Turning up the Heat on Cancer
The strong light absorption properties of gold nanocages at near-infrared wavelengths are instrumental in cancer therapies that employ heat to cause irreversible damage to targeted cancer cells and tumorous tissues. When a photon (the basic unit and elementary particle of electromagnetic energy, i.e. light) from an external source such as a near-infrared laser hits and is absorbed by the gold nanocage surface, the resultant energy of an excited gold electron must be dissipated by either a radiative (conversion back to light) or a non-radiative (conversion to vibrations and heat) process. In other words, the excited electron donates its energy to either another electron, a phonon, or to the emission of a secondary photon. The phonon is described as a quantum, i.e. basic unit, of vibrational energy within the gold crystal lattice. The electron-phonon process, which produces heat as a result of light energy conversion to atomic vibrations, is the basis of photothermal therapy as a cancer treatment. As energy is passed from the original near-infrared photon, to excited gold electron, to phonon in the gold nanocage lattice, local temperatures in and surrounding the nanocage can rise above threshold (42°C) for hyperthermia and cell death (Cobley 2010). When gold nanocages are targeted to cancer cells through targeting probes attached to the their surfaces, light irradiation directed to the tumor site can cause irreversible harm to tumor cells that contain relatively high concentrations of the gold nanocages as compared with healthy cells. Photothermal therapy with gold nanocages can be used as a cancer therapy with minimal adverse effects to healthy cells and normal tissues.
A particular advantage of gold nanocages over other types of gold nanostructures for photothermal therapy is the nanocages’ property of light absorption at near-IR wavelengths. The combination of deep tissue penetration of near-IR light, and the efficient heating of gold nanocages at red-shifted wavelengths, means that photothermal therapy with gold nanocages can be used in the treatment of deep-seated tumors in vivo. The Xia group has recently been in collaboration with experts in nuclear imaging (Chen 2010) to evaluate tumor metabolic activity before and after photothermal treatment with gold nanocages injected into the tail veins of tumor-bearing mice. Diode laser irradiation (output wavelength of ~800nm, within the window of biological transparency) of gold nanocage-treated mice effectively reduced tumor metabolic activity, as measured by a radioactive glucose analog, to near background levels. The Xia group’s gold nanocages are not only a feat in modern-day alchemy, but also promising ammunition in the battle against cancer. Left is to improve the targeting efficiency and therapeutic value of these ‘golden bullets’ through enhanced heating characteristics and/or addition of drug payloads to the inside of the hollow nanocages, while continuing to verify non-toxicity to healthy tissues at therapeutically significant concentrations.
1. Lu et al. (2008) Galvanic replacement reaction: a simple and powerful route to hollow and porous metal nanostructures. Proc. IMechE Vol. 221 Part N: J. Nanoengineering and Nanosystems
2. Cobley et al. (2010) Targeting gold nanocages to cancer cells for photothermal destruction and drug delivery. Expert Opin. Drug Deliv. 7, 5: 577-587
3. Chen et al. (2010) Gold nanocages as photothermal transducer for cancer treatment. Small 6, 7: 811-817
4. Harmonic Oscillator animations from Wiki Commons
Xia Y, Li W, Cobley CM, Chen J, Xia X, Zhang Q, Yang M, Cho EC, & Brown PK (2011). Gold Nanocages: From Synthesis to Theranostic Applications. Accounts of chemical research PMID: 21528889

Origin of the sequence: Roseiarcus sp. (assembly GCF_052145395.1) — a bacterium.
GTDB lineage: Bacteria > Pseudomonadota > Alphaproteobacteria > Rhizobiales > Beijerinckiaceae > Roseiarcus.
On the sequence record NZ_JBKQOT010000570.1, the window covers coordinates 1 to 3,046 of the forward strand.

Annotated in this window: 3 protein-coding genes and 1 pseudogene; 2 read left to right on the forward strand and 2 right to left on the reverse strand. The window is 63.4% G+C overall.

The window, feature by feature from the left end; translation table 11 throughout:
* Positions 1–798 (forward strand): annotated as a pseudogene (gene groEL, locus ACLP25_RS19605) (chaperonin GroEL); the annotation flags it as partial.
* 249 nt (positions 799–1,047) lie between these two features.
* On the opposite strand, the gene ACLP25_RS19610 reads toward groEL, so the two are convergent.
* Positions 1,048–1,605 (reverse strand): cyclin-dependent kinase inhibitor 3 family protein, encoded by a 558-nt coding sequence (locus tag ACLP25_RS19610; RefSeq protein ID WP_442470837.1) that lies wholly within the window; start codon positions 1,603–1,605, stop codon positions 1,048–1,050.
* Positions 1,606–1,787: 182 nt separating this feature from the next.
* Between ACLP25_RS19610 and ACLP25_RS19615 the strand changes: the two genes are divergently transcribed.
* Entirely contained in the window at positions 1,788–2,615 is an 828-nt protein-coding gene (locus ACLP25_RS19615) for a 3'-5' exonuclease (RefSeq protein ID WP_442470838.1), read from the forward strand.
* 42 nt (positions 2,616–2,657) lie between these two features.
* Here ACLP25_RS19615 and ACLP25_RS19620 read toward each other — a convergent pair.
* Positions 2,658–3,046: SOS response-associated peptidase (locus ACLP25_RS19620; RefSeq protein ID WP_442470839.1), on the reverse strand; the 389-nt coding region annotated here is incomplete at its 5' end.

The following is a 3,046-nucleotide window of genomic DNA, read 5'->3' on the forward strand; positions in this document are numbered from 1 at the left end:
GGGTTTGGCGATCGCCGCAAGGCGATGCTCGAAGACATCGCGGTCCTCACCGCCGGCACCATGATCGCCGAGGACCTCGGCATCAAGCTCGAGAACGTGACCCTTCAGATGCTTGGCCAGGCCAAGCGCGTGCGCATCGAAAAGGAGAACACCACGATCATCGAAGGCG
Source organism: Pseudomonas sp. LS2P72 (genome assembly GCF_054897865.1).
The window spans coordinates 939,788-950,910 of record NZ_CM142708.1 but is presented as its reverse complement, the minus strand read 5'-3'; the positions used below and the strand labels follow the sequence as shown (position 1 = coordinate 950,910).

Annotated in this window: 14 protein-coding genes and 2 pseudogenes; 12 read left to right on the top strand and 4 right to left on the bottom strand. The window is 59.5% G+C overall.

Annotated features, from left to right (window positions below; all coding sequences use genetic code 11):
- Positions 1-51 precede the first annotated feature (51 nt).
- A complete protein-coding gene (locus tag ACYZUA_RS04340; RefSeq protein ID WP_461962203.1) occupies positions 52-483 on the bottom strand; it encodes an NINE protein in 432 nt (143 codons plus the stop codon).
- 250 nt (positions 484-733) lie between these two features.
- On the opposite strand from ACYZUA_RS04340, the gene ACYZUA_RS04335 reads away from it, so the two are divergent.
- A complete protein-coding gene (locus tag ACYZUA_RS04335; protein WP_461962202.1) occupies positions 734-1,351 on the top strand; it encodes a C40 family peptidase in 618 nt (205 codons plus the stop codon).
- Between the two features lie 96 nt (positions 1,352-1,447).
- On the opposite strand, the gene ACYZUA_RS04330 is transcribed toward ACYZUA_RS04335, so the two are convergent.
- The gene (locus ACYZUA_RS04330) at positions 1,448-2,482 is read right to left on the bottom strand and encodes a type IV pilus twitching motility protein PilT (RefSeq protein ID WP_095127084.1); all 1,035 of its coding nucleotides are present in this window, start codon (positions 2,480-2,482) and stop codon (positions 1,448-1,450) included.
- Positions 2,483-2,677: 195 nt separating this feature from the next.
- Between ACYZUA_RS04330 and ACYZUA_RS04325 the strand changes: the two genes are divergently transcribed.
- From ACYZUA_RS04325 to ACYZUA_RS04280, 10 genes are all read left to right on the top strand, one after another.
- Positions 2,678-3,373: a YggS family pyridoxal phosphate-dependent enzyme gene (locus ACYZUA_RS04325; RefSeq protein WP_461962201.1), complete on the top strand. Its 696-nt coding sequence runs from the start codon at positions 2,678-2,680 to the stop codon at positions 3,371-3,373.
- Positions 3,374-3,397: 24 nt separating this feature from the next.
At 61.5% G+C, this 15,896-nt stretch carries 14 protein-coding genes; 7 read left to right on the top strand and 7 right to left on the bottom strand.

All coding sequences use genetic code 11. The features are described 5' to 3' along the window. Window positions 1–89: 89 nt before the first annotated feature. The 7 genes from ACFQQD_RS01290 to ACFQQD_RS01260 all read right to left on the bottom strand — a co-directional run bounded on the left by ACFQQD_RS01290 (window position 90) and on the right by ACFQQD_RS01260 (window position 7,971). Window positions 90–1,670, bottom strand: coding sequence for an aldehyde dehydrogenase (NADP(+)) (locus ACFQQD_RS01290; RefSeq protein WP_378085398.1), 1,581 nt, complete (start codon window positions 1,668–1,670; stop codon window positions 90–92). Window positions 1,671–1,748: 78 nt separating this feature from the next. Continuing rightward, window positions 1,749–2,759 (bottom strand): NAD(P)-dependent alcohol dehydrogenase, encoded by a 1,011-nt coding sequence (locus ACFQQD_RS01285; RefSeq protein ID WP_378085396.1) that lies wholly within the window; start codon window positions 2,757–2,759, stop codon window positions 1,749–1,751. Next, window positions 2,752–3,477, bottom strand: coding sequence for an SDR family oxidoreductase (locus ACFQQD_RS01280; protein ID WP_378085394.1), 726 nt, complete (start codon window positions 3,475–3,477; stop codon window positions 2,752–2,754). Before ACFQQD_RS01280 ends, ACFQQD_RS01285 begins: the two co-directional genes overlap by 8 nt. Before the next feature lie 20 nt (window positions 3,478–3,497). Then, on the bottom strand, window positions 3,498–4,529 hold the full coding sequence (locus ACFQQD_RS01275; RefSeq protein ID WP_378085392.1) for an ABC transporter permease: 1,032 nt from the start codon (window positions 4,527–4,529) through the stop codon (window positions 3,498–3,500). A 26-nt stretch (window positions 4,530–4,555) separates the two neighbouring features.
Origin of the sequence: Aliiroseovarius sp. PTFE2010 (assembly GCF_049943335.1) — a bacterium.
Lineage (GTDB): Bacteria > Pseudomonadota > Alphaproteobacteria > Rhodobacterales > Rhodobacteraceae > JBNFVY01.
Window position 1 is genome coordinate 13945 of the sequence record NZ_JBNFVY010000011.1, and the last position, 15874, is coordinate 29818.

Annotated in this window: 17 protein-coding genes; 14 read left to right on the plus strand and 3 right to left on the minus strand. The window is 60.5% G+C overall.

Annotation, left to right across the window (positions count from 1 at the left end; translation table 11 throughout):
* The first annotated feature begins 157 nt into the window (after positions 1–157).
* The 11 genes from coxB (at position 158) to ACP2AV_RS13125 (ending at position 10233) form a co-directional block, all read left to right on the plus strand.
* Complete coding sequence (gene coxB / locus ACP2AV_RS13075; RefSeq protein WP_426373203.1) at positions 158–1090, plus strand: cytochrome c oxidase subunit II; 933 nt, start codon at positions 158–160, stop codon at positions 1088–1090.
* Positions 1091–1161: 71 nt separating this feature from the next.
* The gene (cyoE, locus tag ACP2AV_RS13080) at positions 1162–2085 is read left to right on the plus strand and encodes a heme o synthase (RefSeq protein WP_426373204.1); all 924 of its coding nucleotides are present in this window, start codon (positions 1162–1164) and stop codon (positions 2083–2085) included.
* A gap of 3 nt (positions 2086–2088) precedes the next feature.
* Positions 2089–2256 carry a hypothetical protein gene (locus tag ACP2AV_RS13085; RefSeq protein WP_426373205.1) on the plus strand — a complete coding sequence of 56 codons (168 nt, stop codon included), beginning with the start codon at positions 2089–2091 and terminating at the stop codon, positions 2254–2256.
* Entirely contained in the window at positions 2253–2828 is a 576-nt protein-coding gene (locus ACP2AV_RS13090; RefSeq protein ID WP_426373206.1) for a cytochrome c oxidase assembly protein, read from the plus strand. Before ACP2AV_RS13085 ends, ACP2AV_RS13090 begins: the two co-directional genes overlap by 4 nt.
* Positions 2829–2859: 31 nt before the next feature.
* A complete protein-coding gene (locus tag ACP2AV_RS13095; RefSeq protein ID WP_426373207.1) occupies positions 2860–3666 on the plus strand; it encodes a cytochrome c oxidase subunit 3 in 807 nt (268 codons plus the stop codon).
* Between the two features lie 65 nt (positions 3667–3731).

Cobley, C., Au, L., Chen, J., & Xia, Y. (2010). Targeting gold nanocages to cancer cells for photothermal destruction and drug delivery Expert Opinion on Drug Delivery, 7 (5), 577-587 DOI: 10.1517/17425240903571614
Chen J, Glaus C, Laforest R, Zhang Q, Yang M, Gidding M, Welch MJ, & Xia Y (2010). Gold nanocages as photothermal transducers for cancer treatment. Small (Weinheim an der Bergstrasse, Germany), 6 (7), 811-7 PMID: 20225187
Contrast Agent = a molecule or nanomaterial ‘used during medical imaging examinations to highlight specific parts of the body and make them easier to see’ – American Society of Radiologic Technologists
Crystal = ‘a substance in which the constituent atoms, molecules, or ions are packed in a regularly ordered, repeating three-dimensional pattern. Most crystals are solids.’ – Anne Marie Helmenstine, Ph.D., About.com Chemistry
Plasmon = quantum of plasma. ’Plasma is a distinct phase of matter, separate from the traditional solids, liquids, and gases. It is a collection of charged particles that respond strongly and collectively to electromagnetic fields, taking the form of gas-like clouds or ion beams. Since the particles in plasma are electrically charged (generally by being stripped of electrons), it is frequently described as an “ionized gas.” ’ – Andrew Zimmerman Jones, About.com Physics
Ion = ‘An atom or a group of atoms that has acquired a net electric charge by gaining or losing one or more electrons’ – Free Online Dictionary
Wavelength = ‘The distance between one peak or crest of a wave of light, heat, or other energy and the next corresponding peak or crest.’ – Free Online Dictionary
Radiative = ‘emitting or causing the emission of radiation – a radiative collision’ – Collins English Dictionary, Physics definition
Photon = ‘a quantum of electromagnetic radiation, regarded as a particle with zero rest mass and charge, unit spin, and energy equal to the product of the frequency of the radiation and the Planck constant’ – Collins English Dictionary, Physics definition
Electron = ‘a stable elementary particle present in all atoms, orbiting the nucleus in numbers equal to the atomic number of the element in the neutral atom’ – Collins English Dictionary, Physics definition
Photothermal = ‘Describing the production of heat by photoexcitation’ – Wiktionary
Nanostructure = ‘Something that has a physical dimension smaller than 100 nanometers, ranging from clusters of atoms to dimensional layers.’ – Answers.com, solid-state physics